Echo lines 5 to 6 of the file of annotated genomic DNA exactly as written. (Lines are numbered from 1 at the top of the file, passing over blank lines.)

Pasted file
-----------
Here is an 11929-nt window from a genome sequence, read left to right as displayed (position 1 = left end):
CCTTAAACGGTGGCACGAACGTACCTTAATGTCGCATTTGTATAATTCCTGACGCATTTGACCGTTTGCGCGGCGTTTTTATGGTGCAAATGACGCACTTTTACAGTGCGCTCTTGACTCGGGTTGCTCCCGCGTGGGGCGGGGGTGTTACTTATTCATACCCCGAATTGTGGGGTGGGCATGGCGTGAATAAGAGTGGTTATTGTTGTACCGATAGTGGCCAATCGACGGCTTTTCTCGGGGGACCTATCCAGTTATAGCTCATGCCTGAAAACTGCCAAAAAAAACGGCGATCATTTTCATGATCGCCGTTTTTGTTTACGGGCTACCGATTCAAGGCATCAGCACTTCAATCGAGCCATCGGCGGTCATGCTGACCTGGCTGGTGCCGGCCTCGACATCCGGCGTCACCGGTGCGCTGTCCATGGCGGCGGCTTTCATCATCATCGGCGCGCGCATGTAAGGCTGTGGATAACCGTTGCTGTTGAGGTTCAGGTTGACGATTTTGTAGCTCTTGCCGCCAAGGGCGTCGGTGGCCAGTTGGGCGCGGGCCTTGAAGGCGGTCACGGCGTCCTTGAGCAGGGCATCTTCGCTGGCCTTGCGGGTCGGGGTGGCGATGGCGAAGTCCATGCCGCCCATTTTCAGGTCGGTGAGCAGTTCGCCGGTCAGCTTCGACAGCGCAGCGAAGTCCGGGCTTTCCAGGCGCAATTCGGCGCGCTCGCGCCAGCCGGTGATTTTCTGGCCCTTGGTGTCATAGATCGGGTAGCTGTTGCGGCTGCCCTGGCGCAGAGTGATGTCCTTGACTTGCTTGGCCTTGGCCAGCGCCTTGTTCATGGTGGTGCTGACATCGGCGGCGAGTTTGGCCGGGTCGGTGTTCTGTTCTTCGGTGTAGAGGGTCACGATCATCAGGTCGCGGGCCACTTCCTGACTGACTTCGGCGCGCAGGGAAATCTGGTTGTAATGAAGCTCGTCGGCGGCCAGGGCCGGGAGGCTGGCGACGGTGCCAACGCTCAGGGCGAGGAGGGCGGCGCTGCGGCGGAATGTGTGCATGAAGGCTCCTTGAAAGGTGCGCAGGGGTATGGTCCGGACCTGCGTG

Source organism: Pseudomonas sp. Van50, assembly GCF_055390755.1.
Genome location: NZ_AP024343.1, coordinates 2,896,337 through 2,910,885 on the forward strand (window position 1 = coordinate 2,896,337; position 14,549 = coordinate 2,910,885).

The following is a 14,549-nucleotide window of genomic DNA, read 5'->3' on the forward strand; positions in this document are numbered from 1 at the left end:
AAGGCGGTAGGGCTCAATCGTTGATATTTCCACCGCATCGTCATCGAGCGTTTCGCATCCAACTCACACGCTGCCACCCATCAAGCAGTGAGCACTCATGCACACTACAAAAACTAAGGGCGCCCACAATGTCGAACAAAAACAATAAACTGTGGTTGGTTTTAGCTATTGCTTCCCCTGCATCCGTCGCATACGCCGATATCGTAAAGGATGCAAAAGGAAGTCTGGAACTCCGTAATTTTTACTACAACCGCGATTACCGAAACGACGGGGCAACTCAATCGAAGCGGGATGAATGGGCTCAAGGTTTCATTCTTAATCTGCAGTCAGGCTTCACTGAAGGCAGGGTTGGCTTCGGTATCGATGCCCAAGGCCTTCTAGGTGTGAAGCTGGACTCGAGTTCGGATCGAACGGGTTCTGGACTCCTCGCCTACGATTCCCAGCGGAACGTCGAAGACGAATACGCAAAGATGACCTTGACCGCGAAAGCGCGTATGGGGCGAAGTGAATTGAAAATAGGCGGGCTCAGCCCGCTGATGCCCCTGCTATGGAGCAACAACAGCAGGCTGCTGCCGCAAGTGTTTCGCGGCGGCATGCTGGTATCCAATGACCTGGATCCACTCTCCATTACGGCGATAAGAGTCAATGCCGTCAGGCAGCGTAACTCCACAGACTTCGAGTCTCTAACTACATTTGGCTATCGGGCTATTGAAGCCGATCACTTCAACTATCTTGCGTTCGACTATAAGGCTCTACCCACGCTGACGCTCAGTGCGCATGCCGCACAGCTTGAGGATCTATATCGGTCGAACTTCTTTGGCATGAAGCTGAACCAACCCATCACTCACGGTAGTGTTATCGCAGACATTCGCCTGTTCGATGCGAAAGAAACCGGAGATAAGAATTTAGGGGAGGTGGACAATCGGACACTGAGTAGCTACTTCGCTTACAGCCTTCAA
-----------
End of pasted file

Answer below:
The following is a 14,549-nucleotide window of genomic DNA, read 5'->3' on the forward strand; positions in this document are numbered from 1 at the left end:
AAGGCGGTAGGGCTCAATCGTTGATATTTCCACCGCATCGTCATCGAGCGTTTCGCATCCAACTCACACGCTGCCACCCATCAAGCAGTGAGCACTCATGCACACTACAAAAACTAAGGGCGCCCACAATGTCGAACAAAAACAATAAACTGTGGTTGGTTTTAGCTATTGCTTCCCCTGCATCCGTCGCATACGCCGATATCGTAAAGGATGCAAAAGGAAGTCTGGAACTCCGTAATTTTTACTACAACCGCGATTACCGAAACGACGGGGCAACTCAATCGAAGCGGGATGAATGGGCTCAAGGTTTCATTCTTAATCTGCAGTCAGGCTTCACTGAAGGCAGGGTTGGCTTCGGTATCGATGCCCAAGGCCTTCTAGGTGTGAAGCTGGACTCGAGTTCGGATCGAACGGGTTCTGGACTCCTCGCCTACGATTCCCAGCGGAACGTCGAAGACGAATACGCAAAGATGACCTTGACCGCGAAAGCGCGTATGGGGCGAAGTGAATTGAAAATAGGCGGGCTCAGCCCGCTGATGCCCCTGCTATGGAGCAACAACAGCAGGCTGCTGCCGCAAGTGTTTCGCGGCGGCATGCTGGTATCCAATGACCTGGATCCACTCTCCATTACGGCGATAAGAGTCAATGCCGTCAGGCAGCGTAACTCCACAGACTTCGAGTCTCTAACTACATTTGGCTATCGGGCTATTGAAGCCGATCACTTCAACTATCTTGCGTTCGACTATAAGGCTCTACCCACGCTGACGCTCAGTGCGCATGCCGCACAGCTTGAGGATCTATATCGGTCGAACTTCTTTGGCATGAAGCTGAACCAACCCATCACTCACGGTAGTGTTATCGCAGACATTCGCCTGTTCGATGCGAAAGAAACCGGAGATAAGAATTTAGGGGAGGTGGACAATCGGACACTGAGTAGCTACTTCGCTTACAGCCTTCAA